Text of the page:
What You Can Do to Fight Climate Change
Climate change poses a fundamental threat to the places, species and people’s livelihoods WWF works to protect. To adequately address this crisis we must urgently reduce carbon pollution and prepare for the consequences of global warming, which we are already experiencing.
Make a Climate Change Pledge
Simple steps such as carpooling to work or using mass transit can help reduce your carbon footprint. To reduce your emissions further and to better prepare for climate change, pledge to do one or more of the following:
Write a letter to one of your elected representatives at the local, state or Federal level. Tell them you believe climate change is important; and that you support the development and implementation of a climate action plan to reduce emissions and prepare for climate change impacts.
Learn more about your carbon emissions. There is much more you can do to reduce your household carbon emissions. Find out more about your emissions and where you can best reduce them by using an online “carbon calculator.” See the one maintained by the U.S. Environmental Protection Agency.
Commute by carpooling or using mass transit. More than a quarter of the vehicle-miles travelled by households are for commuting to and from work—usually with one person in the vehicle. Carpooling and mass transit are among options that offer big reductions in carbon emissions.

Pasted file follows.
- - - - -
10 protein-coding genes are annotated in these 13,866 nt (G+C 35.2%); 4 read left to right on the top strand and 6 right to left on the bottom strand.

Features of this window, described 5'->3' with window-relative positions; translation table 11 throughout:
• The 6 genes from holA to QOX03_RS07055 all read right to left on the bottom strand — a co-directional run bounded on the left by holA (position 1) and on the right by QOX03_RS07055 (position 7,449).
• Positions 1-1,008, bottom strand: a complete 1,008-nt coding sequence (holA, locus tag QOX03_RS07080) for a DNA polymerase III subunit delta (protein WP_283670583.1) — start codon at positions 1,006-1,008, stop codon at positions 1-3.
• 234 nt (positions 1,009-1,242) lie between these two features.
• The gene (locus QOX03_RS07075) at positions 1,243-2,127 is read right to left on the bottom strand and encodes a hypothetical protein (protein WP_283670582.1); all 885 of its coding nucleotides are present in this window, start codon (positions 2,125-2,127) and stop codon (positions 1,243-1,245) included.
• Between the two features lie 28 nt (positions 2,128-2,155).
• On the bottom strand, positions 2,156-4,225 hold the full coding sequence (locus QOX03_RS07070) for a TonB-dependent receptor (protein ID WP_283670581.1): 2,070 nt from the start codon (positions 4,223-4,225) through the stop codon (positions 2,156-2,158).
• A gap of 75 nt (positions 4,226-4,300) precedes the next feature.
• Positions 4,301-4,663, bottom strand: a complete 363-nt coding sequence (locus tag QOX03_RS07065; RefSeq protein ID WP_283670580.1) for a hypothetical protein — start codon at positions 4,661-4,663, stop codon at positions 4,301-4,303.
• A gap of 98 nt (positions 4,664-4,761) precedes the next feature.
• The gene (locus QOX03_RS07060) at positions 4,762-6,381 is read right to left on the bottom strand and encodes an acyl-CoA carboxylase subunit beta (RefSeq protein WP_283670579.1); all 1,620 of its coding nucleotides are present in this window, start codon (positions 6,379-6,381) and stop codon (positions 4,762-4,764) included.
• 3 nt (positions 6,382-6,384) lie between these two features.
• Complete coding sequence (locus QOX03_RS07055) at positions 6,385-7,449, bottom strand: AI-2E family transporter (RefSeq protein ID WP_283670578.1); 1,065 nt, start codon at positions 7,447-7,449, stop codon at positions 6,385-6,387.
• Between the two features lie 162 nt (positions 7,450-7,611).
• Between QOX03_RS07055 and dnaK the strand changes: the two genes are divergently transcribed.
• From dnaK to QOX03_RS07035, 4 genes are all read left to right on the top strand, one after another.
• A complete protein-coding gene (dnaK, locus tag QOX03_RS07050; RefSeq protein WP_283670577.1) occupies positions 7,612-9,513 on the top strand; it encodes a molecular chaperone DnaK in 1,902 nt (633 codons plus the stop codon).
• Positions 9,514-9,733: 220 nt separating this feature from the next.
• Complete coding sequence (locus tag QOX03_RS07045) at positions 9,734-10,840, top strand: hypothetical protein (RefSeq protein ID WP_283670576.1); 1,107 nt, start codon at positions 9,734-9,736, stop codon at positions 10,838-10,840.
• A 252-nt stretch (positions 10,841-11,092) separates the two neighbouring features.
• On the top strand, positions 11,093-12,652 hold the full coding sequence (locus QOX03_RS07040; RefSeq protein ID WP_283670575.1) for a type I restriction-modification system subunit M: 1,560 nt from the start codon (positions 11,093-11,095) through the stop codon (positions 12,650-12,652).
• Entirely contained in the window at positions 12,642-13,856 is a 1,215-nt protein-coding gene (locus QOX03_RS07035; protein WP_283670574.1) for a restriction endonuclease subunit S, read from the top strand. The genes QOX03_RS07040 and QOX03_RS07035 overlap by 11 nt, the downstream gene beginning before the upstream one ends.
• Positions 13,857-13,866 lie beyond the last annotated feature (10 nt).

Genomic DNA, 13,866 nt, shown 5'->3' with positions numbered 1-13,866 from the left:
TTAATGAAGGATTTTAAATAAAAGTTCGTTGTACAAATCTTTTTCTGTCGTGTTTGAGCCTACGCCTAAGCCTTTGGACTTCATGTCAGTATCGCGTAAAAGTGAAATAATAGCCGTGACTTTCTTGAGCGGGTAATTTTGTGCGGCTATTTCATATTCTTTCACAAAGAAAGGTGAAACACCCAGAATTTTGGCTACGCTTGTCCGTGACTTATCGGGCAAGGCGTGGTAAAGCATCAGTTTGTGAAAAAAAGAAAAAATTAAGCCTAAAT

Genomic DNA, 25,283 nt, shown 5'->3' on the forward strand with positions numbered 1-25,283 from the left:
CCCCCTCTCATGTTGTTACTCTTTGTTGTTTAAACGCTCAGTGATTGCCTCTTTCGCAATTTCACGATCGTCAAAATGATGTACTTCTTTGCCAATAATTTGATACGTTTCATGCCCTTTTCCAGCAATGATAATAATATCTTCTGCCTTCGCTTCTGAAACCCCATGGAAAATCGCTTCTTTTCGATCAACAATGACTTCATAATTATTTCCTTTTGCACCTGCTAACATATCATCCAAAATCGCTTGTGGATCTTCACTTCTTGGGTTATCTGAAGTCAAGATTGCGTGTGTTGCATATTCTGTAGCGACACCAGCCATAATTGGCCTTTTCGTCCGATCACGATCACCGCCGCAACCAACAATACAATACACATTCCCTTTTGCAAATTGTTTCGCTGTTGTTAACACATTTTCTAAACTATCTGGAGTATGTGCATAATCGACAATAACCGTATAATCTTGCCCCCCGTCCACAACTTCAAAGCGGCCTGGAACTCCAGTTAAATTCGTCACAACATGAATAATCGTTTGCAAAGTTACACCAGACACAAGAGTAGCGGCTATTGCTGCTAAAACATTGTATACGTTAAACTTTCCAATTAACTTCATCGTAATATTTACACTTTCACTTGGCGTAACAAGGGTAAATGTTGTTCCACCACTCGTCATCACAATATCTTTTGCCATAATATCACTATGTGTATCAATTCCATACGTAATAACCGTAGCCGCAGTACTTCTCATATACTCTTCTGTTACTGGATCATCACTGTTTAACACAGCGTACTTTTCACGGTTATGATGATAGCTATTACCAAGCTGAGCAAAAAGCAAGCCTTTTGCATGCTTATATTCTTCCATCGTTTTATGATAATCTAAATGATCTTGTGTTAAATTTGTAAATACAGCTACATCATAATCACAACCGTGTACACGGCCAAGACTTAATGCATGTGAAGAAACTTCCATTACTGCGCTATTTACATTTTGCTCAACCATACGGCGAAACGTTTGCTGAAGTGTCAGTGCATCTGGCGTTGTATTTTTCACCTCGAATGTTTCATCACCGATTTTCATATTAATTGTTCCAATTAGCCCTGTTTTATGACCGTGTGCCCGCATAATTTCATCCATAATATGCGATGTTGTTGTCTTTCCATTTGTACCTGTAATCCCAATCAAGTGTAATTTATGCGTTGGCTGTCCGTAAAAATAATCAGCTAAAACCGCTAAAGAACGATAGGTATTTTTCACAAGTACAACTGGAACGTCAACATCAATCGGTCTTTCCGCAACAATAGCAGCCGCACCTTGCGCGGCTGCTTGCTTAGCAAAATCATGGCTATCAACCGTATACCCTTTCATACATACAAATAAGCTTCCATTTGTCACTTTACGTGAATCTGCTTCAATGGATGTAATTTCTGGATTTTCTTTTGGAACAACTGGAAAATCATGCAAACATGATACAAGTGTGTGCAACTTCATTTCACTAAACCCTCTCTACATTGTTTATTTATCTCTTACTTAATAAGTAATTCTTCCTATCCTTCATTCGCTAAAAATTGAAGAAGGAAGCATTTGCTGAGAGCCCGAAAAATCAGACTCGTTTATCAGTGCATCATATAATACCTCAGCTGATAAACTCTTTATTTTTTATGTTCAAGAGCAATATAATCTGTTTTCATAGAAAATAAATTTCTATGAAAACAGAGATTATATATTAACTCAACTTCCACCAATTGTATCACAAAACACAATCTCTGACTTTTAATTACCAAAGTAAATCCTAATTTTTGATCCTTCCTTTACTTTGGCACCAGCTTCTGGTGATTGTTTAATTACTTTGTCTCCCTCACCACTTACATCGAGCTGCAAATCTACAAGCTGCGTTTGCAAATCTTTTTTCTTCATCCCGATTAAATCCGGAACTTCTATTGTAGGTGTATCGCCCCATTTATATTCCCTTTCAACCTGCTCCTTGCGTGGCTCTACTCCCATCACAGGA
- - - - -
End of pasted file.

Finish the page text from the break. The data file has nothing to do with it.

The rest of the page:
Plan and combine trips. A lot of driving involves frequent trips nearby, to go shopping or run errands, for example. Plan and combine trips to reduce the miles you need to travel. Better yet, take someone with you so they can leave their car behind. Replace your vehicle with one with better mileage. For details go to http://www.greenercars.org or http://www.epa.gov/greenvehicles/Index.do
Drive more efficiently. In particular, observe speed limits and avoid rapid acceleration and excessive breaking. Don’t drive aggressively.
Switch to “green power.” Switch to electricity generated by energy sources with low—or no—routine emissions of carbon dioxide. Contact your electricity provider to find out about the “green power” options available to you.